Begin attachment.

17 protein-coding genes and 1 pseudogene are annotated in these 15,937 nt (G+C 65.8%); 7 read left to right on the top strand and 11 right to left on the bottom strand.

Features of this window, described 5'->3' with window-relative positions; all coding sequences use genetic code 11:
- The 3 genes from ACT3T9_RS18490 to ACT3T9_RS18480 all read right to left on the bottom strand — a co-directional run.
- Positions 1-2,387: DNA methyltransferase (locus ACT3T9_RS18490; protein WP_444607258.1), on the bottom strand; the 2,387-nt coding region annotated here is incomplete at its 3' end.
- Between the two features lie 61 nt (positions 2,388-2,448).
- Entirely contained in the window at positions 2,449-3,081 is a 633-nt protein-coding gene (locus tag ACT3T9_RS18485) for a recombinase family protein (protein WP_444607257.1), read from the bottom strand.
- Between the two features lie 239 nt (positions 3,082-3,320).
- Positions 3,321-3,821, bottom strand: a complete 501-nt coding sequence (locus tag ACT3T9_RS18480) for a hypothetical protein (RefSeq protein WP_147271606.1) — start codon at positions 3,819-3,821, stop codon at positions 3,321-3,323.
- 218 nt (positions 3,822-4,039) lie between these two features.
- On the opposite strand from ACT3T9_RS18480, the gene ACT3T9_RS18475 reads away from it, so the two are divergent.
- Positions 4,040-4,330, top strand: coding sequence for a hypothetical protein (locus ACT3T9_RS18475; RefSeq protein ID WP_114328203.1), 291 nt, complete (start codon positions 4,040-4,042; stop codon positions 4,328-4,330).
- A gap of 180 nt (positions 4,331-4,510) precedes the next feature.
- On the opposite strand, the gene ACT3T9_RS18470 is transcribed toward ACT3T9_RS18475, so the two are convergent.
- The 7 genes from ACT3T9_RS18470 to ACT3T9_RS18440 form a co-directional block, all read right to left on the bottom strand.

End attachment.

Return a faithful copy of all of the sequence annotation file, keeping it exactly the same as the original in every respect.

17 protein-coding genes and 1 pseudogene are annotated in these 15,937 nt (G+C 65.8%); 7 read left to right on the top strand and 11 right to left on the bottom strand.

Features of this window, described 5'->3' with window-relative positions; all coding sequences use genetic code 11:
- The 3 genes from ACT3T9_RS18490 to ACT3T9_RS18480 all read right to left on the bottom strand — a co-directional run.
- Positions 1-2,387: DNA methyltransferase (locus ACT3T9_RS18490; protein WP_444607258.1), on the bottom strand; the 2,387-nt coding region annotated here is incomplete at its 3' end.
- Between the two features lie 61 nt (positions 2,388-2,448).
- Entirely contained in the window at positions 2,449-3,081 is a 633-nt protein-coding gene (locus tag ACT3T9_RS18485) for a recombinase family protein (protein WP_444607257.1), read from the bottom strand.
- Between the two features lie 239 nt (positions 3,082-3,320).
- Positions 3,321-3,821, bottom strand: a complete 501-nt coding sequence (locus tag ACT3T9_RS18480) for a hypothetical protein (RefSeq protein WP_147271606.1) — start codon at positions 3,819-3,821, stop codon at positions 3,321-3,323.
- 218 nt (positions 3,822-4,039) lie between these two features.
- On the opposite strand from ACT3T9_RS18480, the gene ACT3T9_RS18475 reads away from it, so the two are divergent.
- Positions 4,040-4,330, top strand: coding sequence for a hypothetical protein (locus ACT3T9_RS18475; RefSeq protein ID WP_114328203.1), 291 nt, complete (start codon positions 4,040-4,042; stop codon positions 4,328-4,330).
- A gap of 180 nt (positions 4,331-4,510) precedes the next feature.
- On the opposite strand, the gene ACT3T9_RS18470 is transcribed toward ACT3T9_RS18475, so the two are convergent.
- The 7 genes from ACT3T9_RS18470 to ACT3T9_RS18440 form a co-directional block, all read right to left on the bottom strand.